"He's home-grown and he's gone through it -- it's the way it should be done, as far as we're concerned as an organization. He went through the minors, he's grown, he's developed and he's gained the respect to have this opportunity to be our captain."
-- John Tortorella
After three years of watching Ryan Callahan grow from a young player into a leader in the dressing room, Tortorella knew it was time for the 26-year-old forward to become captain of the New York Rangers.
Callahan was told privately Friday that he was getting the "C," and the team released the news publicly Monday. Marc Staal and Brad Richards will be the alternates.
Callahan is the 26th captain in franchise history and the first native New Yorker. He hails from Rochester, which is roughly a five-hour drive from Manhattan.
"He's home-grown and he's gone through it -- it's the way it should be done, as far as we're concerned as an organization," Tortorella said Monday. "He went through the minors, he's grown, he's developed and he's gained the respect to have this opportunity to be our captain. To be the captain of the New York Rangers, an Original Six team, it's a pretty cool thing and he fits it."
'A' just a letter to Richards
While honored to wear a letter and take on the official leadership responsibilities that come with it, Rangers center Brad Richards doesn't need an 'A' stitched to his jersey to understand his role with his new club.
"Let's be honest, I signed a nine-year contract and I have 12 years in the League, so that (leadership) role is going to be on me no matter what," Richards said Monday, shortly after the Rangers announced their $60 million center officially was part of the leadership core, joining Marc Staal as alternate captains, and Ryan Callahan as team captain. "They're not going to expect me to hide over in the corner and not talk. I don't see how it changes a whole lot from what I'm doing."
Upon naming Callahan the 26th captain in franchise history, Rangers coach John Tortorella named Richards an alternate captain for the veteran presence he brings to the leadership core and the fact that he already knows the type of person he is in the dressing room.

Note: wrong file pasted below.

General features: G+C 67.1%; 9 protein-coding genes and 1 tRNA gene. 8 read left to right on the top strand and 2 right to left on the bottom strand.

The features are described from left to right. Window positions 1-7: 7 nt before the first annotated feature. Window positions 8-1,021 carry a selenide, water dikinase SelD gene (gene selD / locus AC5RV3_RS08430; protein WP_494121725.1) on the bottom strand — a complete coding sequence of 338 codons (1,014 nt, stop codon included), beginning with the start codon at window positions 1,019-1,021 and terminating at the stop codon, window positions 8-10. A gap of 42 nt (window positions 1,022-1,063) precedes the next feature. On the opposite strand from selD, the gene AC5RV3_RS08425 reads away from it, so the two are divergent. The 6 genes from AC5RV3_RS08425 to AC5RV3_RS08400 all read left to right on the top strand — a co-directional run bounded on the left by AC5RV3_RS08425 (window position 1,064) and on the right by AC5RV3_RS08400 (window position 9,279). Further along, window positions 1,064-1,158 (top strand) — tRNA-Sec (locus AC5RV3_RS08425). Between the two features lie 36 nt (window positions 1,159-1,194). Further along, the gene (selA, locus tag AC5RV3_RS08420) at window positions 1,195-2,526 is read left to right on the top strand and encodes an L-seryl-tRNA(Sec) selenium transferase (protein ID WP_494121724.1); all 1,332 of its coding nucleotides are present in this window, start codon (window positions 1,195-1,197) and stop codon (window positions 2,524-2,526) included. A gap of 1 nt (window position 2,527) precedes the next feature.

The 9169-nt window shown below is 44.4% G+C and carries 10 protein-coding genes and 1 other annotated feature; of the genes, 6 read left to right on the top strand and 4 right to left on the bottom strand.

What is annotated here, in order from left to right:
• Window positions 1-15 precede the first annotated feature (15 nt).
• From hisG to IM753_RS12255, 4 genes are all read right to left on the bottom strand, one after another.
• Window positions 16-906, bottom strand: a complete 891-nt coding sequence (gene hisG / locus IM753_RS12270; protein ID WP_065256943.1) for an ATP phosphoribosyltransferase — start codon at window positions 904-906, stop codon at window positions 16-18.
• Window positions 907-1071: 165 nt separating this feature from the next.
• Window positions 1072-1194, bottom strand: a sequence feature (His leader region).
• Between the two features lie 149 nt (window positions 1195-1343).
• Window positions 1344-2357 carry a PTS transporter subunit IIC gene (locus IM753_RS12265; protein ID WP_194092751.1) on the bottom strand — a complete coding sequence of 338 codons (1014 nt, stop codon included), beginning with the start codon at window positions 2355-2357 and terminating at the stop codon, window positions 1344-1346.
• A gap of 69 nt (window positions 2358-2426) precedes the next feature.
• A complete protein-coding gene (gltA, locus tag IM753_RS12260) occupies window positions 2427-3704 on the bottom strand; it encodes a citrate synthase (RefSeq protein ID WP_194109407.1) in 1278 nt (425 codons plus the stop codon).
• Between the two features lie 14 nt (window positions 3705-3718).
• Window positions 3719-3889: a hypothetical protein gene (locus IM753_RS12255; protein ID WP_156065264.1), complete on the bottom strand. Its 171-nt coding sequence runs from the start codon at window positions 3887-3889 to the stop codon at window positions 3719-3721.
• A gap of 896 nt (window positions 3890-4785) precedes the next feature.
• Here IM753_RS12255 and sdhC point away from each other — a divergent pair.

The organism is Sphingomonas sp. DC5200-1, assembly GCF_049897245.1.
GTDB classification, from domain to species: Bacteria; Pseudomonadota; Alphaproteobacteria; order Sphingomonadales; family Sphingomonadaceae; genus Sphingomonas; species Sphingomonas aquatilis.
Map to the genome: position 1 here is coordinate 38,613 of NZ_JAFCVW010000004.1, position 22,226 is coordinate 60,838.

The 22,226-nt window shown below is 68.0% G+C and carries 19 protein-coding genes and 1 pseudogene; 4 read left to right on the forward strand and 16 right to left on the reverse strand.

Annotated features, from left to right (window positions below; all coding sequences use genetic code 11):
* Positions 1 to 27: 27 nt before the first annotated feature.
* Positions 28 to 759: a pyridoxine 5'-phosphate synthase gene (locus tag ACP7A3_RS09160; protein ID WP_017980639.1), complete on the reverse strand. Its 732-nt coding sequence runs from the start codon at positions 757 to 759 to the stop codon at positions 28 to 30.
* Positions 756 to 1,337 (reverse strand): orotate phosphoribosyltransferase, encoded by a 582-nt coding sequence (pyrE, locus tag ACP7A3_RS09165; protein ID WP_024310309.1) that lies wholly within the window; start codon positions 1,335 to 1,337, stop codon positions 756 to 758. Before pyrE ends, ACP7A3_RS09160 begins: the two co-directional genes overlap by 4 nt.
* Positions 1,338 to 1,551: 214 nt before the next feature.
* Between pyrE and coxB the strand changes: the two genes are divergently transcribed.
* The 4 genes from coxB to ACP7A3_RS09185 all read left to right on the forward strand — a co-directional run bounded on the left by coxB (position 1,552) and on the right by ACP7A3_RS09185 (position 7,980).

Tortorella coached Richards when both were with the Tampa Bay Lightning from 2001-08. They won the Stanley Cup together in 2004.
"What always hit me right away when he was a young player was his respect for the game," Tortorella said of Richards. "He understands the history of the game and I think a lot of people forget that. That's important for young players in all sports, to understand the history of the game. I just felt he got it right away with the intangibles of a locker room at such a young age, and he's matured. I haven't been with him the past few years, but I know what he brings as far as leadership skills."
Callahan fully endorses having Richards as one of his alternates even though he's never played a game with him.
"He seems like a tremendous guy and he's a winner, so there are things I need to learn from him, too," Callahan said. "He's won a Stanley Cup. He's been through it."
Richards previously wore an 'A' in Tampa Bay and Dallas. He doesn't expect anything will be different in New York.
"The only difference is I might get a little more leeway yelling at the refs," he joked. "I'm honored to have it on my (uniform) for this organization, but it's not going to change how I do things around here."
-- Dan Rosen